The Court of Appeals Tuesday provided significant guidance for trial courts reviewing disputes over access to closed session minutes. The court also clarified that when closed sessions are held for personnel that any policy or political discussions will be public. The decision came in a case brought by the Times-News of Burlington against the Alamance-Burlington Board of Education.
In May 2014, the Alamance-Burlington Board of Education went into a closed session to discuss personnel matters. When the board came out, they announced that Superintendent Lillie Cox would be resigning and that she was given a $200,000 severance package. The Times-News requested the minutes of the closed session and was given a heavily redacted copy.
The Burlington newspaper then filed a lawsuit in October to gain access to the unredacted minutes. In December, Special Superior Court Judge Lucy Inman dismissed the case, finding that the records were covered by the personnel exemption to the Public Records Law. The Times-News appealed and in March a three-judge panel of the Court of Appeals heard the case.
Tuesday, the court released its opinion sending the case back to Alamance County Superior Court for further review. The opinion, written by Judge Richard Dietz, found that trial courts must conduct an in camera review, or one in the judge’s chambers out of the public eye, of the closed session minutes when there is a dispute over whether the minutes are public.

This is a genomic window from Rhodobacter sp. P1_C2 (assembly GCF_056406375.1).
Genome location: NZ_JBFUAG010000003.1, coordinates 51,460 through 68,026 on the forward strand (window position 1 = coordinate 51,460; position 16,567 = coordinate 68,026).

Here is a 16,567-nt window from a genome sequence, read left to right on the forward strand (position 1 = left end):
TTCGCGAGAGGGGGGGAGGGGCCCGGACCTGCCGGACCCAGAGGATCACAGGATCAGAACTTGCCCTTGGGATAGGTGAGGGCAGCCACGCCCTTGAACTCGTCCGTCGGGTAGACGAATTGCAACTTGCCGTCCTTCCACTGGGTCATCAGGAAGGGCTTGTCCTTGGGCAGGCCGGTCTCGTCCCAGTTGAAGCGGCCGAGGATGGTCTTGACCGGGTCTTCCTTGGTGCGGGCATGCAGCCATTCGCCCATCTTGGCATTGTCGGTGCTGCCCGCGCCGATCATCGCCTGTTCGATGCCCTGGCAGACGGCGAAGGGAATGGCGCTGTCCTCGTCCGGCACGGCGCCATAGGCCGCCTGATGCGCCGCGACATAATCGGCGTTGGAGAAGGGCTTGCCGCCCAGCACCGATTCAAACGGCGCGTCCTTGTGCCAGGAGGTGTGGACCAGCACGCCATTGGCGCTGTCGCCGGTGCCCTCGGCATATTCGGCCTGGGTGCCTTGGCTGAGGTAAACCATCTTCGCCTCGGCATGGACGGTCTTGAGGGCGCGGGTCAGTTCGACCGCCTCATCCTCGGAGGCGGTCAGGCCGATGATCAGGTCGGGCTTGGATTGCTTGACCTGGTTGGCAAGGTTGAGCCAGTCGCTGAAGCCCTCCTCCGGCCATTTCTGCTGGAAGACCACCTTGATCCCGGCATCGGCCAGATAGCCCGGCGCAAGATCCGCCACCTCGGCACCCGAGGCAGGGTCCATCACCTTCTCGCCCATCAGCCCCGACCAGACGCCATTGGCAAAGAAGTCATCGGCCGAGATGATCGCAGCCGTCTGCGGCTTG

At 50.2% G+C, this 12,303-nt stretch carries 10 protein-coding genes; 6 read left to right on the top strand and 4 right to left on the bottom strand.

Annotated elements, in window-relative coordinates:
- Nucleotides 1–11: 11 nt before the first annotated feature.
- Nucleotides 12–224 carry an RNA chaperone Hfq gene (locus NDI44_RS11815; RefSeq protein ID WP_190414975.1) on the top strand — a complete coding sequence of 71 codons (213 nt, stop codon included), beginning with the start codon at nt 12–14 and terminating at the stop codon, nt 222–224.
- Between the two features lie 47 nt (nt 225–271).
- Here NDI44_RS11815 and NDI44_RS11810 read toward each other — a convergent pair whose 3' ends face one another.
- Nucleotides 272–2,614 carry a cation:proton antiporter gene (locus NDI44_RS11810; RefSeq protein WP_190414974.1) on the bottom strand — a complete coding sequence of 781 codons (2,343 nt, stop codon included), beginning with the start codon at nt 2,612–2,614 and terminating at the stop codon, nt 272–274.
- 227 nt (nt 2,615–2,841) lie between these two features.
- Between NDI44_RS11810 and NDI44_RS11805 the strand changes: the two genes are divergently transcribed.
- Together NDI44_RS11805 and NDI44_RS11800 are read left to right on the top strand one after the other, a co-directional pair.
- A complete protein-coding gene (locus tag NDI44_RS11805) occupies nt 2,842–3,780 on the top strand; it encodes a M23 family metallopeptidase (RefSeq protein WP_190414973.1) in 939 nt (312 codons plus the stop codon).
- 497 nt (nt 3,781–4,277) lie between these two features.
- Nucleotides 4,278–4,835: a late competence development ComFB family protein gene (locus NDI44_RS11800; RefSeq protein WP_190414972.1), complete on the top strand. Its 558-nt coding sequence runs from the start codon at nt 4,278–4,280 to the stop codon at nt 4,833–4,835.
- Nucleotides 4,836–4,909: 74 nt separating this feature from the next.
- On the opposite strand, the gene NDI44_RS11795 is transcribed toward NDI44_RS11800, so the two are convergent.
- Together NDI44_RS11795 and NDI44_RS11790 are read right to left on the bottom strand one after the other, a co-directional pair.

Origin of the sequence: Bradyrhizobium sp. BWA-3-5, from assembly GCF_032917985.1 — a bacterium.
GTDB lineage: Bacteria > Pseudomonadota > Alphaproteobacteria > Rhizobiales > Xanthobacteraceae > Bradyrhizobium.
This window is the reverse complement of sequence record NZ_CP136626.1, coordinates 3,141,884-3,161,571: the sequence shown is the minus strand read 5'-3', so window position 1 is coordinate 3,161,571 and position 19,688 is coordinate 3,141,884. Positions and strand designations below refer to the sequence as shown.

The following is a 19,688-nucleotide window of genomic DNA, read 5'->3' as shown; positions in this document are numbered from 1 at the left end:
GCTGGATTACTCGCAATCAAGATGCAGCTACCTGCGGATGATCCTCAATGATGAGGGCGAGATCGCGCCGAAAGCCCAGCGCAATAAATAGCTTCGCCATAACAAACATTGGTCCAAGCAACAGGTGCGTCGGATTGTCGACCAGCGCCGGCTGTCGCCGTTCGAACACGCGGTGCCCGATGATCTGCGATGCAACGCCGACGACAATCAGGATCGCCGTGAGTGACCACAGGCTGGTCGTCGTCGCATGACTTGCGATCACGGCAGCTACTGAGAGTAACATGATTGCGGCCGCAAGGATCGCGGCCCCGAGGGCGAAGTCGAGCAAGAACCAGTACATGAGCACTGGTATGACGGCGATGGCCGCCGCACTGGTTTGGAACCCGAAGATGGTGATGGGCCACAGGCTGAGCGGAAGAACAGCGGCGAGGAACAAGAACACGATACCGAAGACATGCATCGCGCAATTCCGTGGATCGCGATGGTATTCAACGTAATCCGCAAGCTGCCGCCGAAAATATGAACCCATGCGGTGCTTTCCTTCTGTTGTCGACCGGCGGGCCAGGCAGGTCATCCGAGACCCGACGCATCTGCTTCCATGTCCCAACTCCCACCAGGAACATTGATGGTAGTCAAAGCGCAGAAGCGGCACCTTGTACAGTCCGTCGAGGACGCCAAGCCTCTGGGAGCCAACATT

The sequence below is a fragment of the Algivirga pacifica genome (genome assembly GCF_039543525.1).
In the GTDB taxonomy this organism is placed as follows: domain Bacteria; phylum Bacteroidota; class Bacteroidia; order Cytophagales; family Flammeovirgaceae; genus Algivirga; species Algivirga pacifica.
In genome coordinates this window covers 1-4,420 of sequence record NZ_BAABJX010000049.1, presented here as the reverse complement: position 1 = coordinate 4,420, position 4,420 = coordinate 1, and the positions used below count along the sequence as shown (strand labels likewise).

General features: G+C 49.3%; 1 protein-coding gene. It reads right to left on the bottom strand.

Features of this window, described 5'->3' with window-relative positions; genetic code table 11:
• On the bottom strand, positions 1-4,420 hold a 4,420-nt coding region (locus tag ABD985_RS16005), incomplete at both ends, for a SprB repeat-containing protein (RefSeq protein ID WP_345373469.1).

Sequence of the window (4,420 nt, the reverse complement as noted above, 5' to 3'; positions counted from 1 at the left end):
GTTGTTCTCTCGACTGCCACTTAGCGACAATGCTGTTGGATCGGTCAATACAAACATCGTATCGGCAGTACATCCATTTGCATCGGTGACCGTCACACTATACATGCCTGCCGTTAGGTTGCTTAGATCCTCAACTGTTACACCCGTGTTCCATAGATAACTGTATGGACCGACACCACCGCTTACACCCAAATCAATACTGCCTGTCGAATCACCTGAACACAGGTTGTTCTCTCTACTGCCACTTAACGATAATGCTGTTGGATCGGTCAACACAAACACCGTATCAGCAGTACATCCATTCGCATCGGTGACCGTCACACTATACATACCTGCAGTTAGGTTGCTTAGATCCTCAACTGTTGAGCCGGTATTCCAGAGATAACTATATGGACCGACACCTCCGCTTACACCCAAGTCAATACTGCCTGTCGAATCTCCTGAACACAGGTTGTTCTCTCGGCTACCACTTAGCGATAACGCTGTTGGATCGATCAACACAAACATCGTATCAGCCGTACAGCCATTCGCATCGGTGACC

The Open Meetings Law allows closed session minutes to be withheld as long as releasing them would “frustrate the purpose of” the closed session. The court’s opinion noted that: “[W]hen a public body enters a closed session to discuss personnel information that falls within the scope of (the personnel exemption), disclosure of that personnel information always would frustrate the purpose of the closed session and thus may be withheld under (the Open Meetings Law)”
But the court also said: “[T]hat does not mean that all contents of closed session minutes in personnel cases are beyond disclosure. When a public body meets—particularly one made up of elected officials—the discussion of a personnel matter often could include political and policy considerations broader than the ‘core’ personnel information described in (the personnel exemption.) Moreover, as we explained above, when the withholding is challenged in court, it is for the trial court, not the school board, to assess what is and is not subject to disclosure under this legal test.”
Joining Dietz in the opinion were Chief Judge Linda McGee and Judge Robert N. Hunter, Jr. Their decision overturns Inman, who is now their colleague. She joined the Court of Appeals in January.
A date has not yet been set for the case to be heard in Alamance Superior Court, where a judge will have to review the minutes in chambers and determine if any of it should be released.
Read commentary on the decision from Doug Clark of the News & Record here.